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J Neuroinflammation. 2016 Aug 24;13(1):194. doi: 10.1186/s12974-016-0670-z.

HMGB1 and thrombin mediate the blood-brain barrier dysfunction acting as biomarkers of neuroinflammation and progression to neurodegeneration in Alzheimer's disease.

Author information

1
pHLOGISTIX LLC, 4220 Shawnee Mission Parkway, Fairway, KS, 66205, USA.
2
Department of Neurology, University of Kansas Medical Center, 3901 Rainbow Blvd, Kansas City, KS, 66160, USA.
3
Department of Pharmaceutical Sciences, Texas Tech University Health Sciences Center, 1300 S. Coulter Street, Amarillo, TX, 79106, USA.
4
Clinical Research Department, R&D, Diagnostica Stago, Gennevilliers, France.
5
Department of Pharmaceutical Sciences, Texas Tech University Health Sciences Center, 1300 S. Coulter Street, Amarillo, TX, 79106, USA. luca.cucullo@ttuhsc.edu.

Abstract

BACKGROUND:

The blood-brain barrier (BBB) dysfunction represents an early feature of Alzheimer's disease (AD) that precedes the hallmarks of amyloid beta (amyloid β) plaque deposition and neuronal neurofibrillary tangle (NFT) formation. A damaged BBB correlates directly with neuroinflammation involving microglial activation and reactive astrogliosis, which is associated with increased expression and/or release of high-mobility group box protein 1 (HMGB1) and thrombin. However, the link between the presence of these molecules, BBB damage, and progression to neurodegeneration in AD is still elusive. Therefore, we aimed to profile and validate non-invasive clinical biomarkers of BBB dysfunction and neuroinflammation to assess the progression to neurodegeneration in mild cognitive impairment (MCI) and AD patients.

METHODS:

We determined the serum levels of various proinflammatory damage-associated molecules in aged control subjects and patients with MCI or AD using validated ELISA kits. We then assessed the specific and direct effects of such molecules on BBB integrity in vitro using human primary brain microvascular endothelial cells or a cell line.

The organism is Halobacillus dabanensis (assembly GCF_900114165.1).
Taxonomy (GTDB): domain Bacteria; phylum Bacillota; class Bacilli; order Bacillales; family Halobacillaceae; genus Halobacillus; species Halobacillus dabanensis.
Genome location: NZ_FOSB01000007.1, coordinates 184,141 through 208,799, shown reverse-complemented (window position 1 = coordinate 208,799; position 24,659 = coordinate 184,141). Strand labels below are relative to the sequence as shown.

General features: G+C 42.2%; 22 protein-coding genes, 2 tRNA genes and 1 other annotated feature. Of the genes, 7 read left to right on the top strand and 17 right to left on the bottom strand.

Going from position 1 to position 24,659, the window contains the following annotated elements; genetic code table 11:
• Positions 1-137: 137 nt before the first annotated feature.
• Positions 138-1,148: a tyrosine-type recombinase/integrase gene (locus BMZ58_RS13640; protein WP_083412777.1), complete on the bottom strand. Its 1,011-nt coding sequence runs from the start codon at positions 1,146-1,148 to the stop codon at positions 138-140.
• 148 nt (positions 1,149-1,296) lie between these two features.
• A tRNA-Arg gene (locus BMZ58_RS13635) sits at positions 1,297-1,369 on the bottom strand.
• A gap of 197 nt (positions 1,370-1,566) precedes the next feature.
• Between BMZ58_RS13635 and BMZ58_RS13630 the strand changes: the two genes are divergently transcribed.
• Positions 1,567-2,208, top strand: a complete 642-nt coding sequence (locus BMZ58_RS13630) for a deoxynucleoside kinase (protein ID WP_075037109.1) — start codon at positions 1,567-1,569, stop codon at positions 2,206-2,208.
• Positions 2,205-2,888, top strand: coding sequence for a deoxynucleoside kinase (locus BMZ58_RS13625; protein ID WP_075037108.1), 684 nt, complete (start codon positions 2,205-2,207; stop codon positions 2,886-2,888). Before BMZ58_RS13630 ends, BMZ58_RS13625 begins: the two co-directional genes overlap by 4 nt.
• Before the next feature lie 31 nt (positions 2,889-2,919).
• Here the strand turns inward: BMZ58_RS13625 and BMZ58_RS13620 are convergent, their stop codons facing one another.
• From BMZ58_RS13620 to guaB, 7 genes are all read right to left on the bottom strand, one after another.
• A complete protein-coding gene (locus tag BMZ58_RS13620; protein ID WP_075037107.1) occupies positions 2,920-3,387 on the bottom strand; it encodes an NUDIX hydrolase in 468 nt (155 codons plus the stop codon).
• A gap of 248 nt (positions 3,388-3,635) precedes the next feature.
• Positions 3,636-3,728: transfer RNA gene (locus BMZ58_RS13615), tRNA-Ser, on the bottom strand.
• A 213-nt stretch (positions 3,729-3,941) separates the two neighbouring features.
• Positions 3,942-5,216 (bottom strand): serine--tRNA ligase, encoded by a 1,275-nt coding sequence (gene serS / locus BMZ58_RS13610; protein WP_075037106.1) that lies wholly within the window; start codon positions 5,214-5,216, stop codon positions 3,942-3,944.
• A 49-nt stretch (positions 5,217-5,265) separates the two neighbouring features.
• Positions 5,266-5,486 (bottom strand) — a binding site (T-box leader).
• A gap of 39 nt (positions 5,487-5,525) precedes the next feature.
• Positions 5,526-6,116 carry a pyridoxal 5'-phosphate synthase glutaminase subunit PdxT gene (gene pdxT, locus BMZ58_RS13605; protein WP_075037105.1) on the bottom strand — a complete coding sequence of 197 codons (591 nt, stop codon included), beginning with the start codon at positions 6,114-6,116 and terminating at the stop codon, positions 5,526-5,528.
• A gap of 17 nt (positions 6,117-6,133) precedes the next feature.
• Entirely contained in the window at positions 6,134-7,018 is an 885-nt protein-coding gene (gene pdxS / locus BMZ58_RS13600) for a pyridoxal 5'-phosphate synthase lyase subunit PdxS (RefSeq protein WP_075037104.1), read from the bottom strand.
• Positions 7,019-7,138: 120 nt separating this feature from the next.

RESULTS:

We observed a significant increase in serum HMGB1 and soluble receptor for advanced glycation end products (sRAGE) that correlated well with amyloid beta levels in AD patients (vs. control subjects). Interestingly, serum HMGB1 levels were significantly elevated in MCI patients compared to controls or AD patients. In addition, as a marker of BBB damage, soluble thrombomodulin (sTM) antigen, and activity were significantly (and distinctly) increased in MCI and AD patients. Direct in vitro BBB integrity assessment further revealed a significant and concentration-dependent increase in paracellular permeability to dextrans by HMGB1 or α-thrombin, possibly through disruption of zona occludins-1 bands. Pre-treatment with anti-HMGB1 monoclonal antibody blocked HMGB1 effects and leaving BBB integrity intact.

CONCLUSIONS:

Our current studies indicate that thrombin and HMGB1 are causal proximate proinflammatory mediators of BBB dysfunction, while sTM levels may indicate BBB endothelial damage; HMGB1 and sRAGE might serve as clinical biomarkers for progression and/or therapeutic efficacy along the AD spectrum.

KEYWORDS:

Biomarkers; Blood-brain barrier; Clinical; DAMPS; HMGB1; Neurodegeneration; Neuroinflammation; Permeability; Thrombin

PMID:
27553758
PMCID:
PMC4995775
DOI:
10.1186/s12974-016-0670-z
[Indexed for MEDLINE]
Free PMC Article

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